Although, I'm just making a more nuanced criticism here, and I think these are largely perfect for most situations.

Value for Money 4/5

In terms of value for money, the Fender Player Mustang Bass PJ is an excellent option.

Priced competitively within the mid-range market, it offers professional build quality, versatile tones, and great playability that can rival more expensive models.

For the price, you get a reliable instrument that is suitable for both beginners and experienced players looking for a high-quality, affordable bass.

While there are areas where the Mustang Bass PJ could be improved – such as the depth of the stock pickups and the bridge setup – I think you get a great amount of bang for your buck here.

If you can stretch your budget by an extra 50%, I would suggest looking at the Fender American Performer Mustang Bass for a more future-proofed model, but I still think you'll be happy with the Player Series.

Best Alternatives to Fender Player Mustang Bass PJ

While this Fender Player Mustang Bass is clearly a short-scale underground hero, with a delightfully smooth playing feel, it's clear that this bass might not be the best for all players. It's definitely reasonably priced, but it's in the middle ground. Meaning it's not the most affordable, nor does it offer the most uncompromising quality. So here are some of my top alternatives.

Fender American Performer Mustang Bass vs Fender Player Mustang Bass PJ

If you know your Fenders, then you'll be aware of the various different quality steps across their ranges. The American Performer series is one of their more premium grades of instruments, offering improved components and craftsmanship, resulting in a better feeling and sounding bass guitar.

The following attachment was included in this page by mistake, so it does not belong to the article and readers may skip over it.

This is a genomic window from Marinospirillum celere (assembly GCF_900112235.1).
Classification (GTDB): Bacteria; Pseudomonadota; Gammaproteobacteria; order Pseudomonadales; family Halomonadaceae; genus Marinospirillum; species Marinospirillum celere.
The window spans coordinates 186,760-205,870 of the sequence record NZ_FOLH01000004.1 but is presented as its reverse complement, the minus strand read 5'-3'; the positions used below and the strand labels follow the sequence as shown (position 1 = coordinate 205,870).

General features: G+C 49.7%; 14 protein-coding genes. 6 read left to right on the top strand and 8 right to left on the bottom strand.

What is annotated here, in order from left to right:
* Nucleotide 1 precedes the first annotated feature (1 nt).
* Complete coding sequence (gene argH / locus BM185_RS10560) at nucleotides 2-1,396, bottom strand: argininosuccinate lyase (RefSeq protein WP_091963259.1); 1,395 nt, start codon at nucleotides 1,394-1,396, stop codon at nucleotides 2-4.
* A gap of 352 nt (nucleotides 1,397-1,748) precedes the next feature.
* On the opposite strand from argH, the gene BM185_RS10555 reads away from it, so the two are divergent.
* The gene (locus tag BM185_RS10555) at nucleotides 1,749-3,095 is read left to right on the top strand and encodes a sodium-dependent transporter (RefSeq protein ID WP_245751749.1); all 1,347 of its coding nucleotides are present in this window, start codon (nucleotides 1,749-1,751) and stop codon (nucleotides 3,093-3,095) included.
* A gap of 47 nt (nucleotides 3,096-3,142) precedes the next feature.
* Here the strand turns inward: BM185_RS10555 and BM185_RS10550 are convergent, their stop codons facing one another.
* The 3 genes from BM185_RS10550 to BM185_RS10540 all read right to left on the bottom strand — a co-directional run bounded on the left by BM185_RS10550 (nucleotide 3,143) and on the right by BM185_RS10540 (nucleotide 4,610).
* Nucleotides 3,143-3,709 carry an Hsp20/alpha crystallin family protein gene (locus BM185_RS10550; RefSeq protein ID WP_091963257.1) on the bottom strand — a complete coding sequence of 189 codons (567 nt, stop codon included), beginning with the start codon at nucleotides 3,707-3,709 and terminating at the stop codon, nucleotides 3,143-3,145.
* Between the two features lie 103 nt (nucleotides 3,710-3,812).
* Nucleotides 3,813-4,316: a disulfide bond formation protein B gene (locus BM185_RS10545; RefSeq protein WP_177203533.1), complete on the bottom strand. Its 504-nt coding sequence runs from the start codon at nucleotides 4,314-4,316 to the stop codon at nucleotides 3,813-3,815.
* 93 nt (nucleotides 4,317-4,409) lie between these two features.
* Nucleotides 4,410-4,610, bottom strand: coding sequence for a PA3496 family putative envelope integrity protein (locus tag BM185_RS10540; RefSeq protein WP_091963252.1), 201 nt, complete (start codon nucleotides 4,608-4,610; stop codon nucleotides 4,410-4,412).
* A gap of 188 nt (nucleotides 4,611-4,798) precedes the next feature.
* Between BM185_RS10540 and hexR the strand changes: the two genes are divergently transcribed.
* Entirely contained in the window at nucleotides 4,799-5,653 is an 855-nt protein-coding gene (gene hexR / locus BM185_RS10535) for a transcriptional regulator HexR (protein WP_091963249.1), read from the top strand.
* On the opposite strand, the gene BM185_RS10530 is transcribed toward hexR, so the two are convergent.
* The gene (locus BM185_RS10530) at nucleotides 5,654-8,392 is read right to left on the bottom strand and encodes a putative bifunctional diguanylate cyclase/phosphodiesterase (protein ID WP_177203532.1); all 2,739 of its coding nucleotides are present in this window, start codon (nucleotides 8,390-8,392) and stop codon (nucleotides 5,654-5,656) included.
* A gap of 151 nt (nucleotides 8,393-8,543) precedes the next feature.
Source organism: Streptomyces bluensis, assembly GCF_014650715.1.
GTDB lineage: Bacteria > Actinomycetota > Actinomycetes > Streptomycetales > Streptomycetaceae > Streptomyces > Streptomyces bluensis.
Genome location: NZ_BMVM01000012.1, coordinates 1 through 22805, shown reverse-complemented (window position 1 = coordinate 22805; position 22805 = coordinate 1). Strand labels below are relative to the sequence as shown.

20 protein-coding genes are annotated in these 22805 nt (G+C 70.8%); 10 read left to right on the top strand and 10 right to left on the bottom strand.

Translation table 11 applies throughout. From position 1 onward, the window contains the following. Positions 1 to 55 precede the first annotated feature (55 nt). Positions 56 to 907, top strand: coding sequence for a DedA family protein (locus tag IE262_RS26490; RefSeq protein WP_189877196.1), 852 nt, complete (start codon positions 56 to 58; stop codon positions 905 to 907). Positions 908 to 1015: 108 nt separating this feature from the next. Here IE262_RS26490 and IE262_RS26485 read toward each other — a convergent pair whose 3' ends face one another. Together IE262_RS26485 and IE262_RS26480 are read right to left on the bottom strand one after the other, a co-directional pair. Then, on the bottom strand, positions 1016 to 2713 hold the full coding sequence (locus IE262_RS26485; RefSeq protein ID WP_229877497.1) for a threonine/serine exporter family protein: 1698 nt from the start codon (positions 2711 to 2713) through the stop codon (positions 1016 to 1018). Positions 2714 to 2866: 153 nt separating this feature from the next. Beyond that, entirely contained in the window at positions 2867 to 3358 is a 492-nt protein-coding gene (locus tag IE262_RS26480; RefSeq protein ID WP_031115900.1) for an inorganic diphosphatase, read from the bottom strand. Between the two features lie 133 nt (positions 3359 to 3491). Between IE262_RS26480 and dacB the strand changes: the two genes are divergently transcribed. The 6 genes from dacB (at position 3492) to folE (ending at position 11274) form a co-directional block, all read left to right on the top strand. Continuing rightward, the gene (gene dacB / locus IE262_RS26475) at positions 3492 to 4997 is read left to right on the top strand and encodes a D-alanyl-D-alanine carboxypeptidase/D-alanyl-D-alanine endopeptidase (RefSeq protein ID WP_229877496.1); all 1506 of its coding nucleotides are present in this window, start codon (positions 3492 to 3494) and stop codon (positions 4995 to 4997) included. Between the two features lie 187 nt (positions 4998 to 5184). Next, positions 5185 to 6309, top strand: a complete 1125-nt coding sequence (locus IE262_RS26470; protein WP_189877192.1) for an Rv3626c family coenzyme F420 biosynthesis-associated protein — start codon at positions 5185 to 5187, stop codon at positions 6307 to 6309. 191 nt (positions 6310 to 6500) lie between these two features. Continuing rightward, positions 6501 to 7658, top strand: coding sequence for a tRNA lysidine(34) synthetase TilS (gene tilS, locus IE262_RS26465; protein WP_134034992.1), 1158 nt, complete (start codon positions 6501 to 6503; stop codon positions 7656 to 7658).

If you're a pro recording or touring bassist, I think this range is a better investment, if you have the spare cash.

Fender Vintera II '70s Mustang Bass vs Fender Player Mustang Bass PJ

For something a little more vintage, the Fender Vintera Mustang bass might be more up your street. This is incredibly authentic and uses a nearly identical design methodology to the original '70s Fender Mustang basses. I think this just looks gorgeous too, in a garish orange, finished with a sweet set of racing stripes.

Squier Classic Vibe '60s Mustang Bass vs Fender Player Mustang Bass PJ

Many musicians are on tight budgets these days, but that doesn't mean they have to make massive compromises on quality. This Squier Classic Vibe Mustang bass offers excellent value for money. Coming in around half the price of the Player model, it still has a decent quality that will be good enough for many situations. Just expect a bit of snobbery from more affluent pro musicians...

Final Verdict

If you're looking for a vintage-styled, short-scale bass guitar with a ton of versatility, tonal range, and a very comfortable feel I think you're going to love the Fender Player Mustang Bass PJ.

It gives you two drastically different pickups to blend between, helping you dial in a broad range of tones, it's nice and nimble on the hands, and it looks pretty groovy if you ask me.

Check out the other options I shared above in case you have more room in your budget, and even have a look at our full comparison of the best short scale bass guitars for even more choices!